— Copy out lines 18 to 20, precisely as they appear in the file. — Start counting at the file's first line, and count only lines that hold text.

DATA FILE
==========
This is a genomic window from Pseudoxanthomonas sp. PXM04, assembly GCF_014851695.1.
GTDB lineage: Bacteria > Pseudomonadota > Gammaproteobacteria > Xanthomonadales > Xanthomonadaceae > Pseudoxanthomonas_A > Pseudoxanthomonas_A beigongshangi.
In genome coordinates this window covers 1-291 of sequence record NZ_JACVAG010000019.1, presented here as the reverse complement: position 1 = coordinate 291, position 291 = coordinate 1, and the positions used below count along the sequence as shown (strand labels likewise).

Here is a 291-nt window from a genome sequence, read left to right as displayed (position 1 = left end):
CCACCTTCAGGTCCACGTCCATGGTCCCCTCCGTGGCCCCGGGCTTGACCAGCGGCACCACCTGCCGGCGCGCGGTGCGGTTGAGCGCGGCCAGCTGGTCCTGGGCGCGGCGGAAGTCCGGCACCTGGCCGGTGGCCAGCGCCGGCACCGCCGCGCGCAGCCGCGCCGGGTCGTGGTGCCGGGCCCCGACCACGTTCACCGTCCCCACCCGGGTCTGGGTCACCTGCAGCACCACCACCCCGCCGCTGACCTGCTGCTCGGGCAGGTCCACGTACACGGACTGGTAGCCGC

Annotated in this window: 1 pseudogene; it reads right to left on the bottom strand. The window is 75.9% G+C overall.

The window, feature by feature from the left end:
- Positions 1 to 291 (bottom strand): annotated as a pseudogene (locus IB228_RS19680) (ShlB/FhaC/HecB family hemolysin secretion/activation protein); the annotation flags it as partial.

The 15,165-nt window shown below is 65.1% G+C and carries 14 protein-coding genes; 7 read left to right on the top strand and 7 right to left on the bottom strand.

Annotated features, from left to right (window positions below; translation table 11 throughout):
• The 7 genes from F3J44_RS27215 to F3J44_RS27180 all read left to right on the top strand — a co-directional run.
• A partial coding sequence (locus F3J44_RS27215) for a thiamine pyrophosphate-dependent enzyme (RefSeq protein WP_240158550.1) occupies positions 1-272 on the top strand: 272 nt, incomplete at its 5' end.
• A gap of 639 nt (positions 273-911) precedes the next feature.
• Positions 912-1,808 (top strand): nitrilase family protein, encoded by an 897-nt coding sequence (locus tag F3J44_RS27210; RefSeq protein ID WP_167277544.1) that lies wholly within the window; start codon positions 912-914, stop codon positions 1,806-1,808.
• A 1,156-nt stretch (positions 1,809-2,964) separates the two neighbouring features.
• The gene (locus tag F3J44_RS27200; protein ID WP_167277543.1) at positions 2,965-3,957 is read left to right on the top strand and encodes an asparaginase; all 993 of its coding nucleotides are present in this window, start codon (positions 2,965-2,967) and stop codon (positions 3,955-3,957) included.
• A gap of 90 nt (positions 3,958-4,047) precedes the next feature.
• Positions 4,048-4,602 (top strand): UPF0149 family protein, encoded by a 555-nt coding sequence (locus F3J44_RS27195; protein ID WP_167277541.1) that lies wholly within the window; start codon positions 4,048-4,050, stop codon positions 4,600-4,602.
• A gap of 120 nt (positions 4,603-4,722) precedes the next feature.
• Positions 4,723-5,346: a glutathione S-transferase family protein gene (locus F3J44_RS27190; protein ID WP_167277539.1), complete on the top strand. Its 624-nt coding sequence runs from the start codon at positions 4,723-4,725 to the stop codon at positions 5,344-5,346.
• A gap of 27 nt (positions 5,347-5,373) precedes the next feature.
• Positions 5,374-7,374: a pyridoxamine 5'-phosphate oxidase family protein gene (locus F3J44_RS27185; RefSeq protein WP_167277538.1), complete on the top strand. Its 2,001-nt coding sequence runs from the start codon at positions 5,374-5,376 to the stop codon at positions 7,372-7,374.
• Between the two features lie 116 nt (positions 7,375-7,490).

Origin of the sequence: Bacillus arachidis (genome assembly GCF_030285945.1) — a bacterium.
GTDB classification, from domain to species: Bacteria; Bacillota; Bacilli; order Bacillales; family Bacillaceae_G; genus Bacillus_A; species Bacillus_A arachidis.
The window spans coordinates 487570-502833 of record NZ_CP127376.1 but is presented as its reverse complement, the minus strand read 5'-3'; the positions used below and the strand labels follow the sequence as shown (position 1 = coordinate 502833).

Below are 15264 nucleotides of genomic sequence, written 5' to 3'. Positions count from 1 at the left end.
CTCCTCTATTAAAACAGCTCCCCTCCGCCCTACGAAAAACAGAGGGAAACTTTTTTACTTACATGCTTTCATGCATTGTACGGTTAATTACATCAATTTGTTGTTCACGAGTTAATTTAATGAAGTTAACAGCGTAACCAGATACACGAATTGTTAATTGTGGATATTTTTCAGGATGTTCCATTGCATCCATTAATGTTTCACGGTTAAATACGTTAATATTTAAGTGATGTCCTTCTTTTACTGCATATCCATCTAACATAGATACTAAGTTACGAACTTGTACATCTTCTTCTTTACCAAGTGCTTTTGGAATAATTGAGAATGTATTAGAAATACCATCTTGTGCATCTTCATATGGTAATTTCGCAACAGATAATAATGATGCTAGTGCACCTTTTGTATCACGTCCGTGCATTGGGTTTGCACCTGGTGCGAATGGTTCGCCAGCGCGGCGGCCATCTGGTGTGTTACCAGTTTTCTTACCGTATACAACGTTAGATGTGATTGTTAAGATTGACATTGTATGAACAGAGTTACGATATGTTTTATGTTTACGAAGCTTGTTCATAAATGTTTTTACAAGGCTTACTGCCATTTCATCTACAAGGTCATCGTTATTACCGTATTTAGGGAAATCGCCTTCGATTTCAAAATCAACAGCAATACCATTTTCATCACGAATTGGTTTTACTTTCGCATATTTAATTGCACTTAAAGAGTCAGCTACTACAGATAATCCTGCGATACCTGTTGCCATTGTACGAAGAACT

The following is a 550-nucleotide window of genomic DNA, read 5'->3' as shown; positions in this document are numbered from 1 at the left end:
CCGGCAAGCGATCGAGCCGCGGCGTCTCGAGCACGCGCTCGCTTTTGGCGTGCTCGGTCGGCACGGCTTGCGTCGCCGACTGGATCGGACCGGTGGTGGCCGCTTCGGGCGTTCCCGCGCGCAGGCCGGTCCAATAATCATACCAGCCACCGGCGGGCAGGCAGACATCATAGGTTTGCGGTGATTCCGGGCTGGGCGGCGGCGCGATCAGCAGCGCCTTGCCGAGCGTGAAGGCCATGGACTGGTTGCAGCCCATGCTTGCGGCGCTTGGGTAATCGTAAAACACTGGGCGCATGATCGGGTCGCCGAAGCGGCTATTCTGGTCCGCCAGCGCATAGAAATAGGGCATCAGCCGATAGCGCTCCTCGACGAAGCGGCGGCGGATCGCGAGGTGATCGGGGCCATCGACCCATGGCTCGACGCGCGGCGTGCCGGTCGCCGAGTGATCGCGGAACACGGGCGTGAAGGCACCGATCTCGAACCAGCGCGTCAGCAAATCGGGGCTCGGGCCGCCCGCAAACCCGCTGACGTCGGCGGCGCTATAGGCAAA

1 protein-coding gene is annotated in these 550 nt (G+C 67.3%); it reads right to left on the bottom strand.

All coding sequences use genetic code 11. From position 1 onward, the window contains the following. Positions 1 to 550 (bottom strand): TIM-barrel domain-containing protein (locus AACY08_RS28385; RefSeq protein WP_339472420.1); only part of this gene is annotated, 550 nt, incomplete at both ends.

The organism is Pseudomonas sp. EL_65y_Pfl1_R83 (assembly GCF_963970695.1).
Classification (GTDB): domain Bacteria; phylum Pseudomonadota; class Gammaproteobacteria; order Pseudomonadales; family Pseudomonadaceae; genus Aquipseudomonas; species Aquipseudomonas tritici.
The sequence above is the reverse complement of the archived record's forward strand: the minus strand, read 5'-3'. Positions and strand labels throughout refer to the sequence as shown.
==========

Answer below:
• Positions 4,048-4,602 (top strand): UPF0149 family protein, encoded by a 555-nt coding sequence (locus F3J44_RS27195; protein ID WP_167277541.1) that lies wholly within the window; start codon positions 4,048-4,050, stop codon positions 4,600-4,602.
• A gap of 120 nt (positions 4,603-4,722) precedes the next feature.
• Positions 4,723-5,346: a glutathione S-transferase family protein gene (locus F3J44_RS27190; protein ID WP_167277539.1), complete on the top strand. Its 624-nt coding sequence runs from the start codon at positions 4,723-4,725 to the stop codon at positions 5,344-5,346.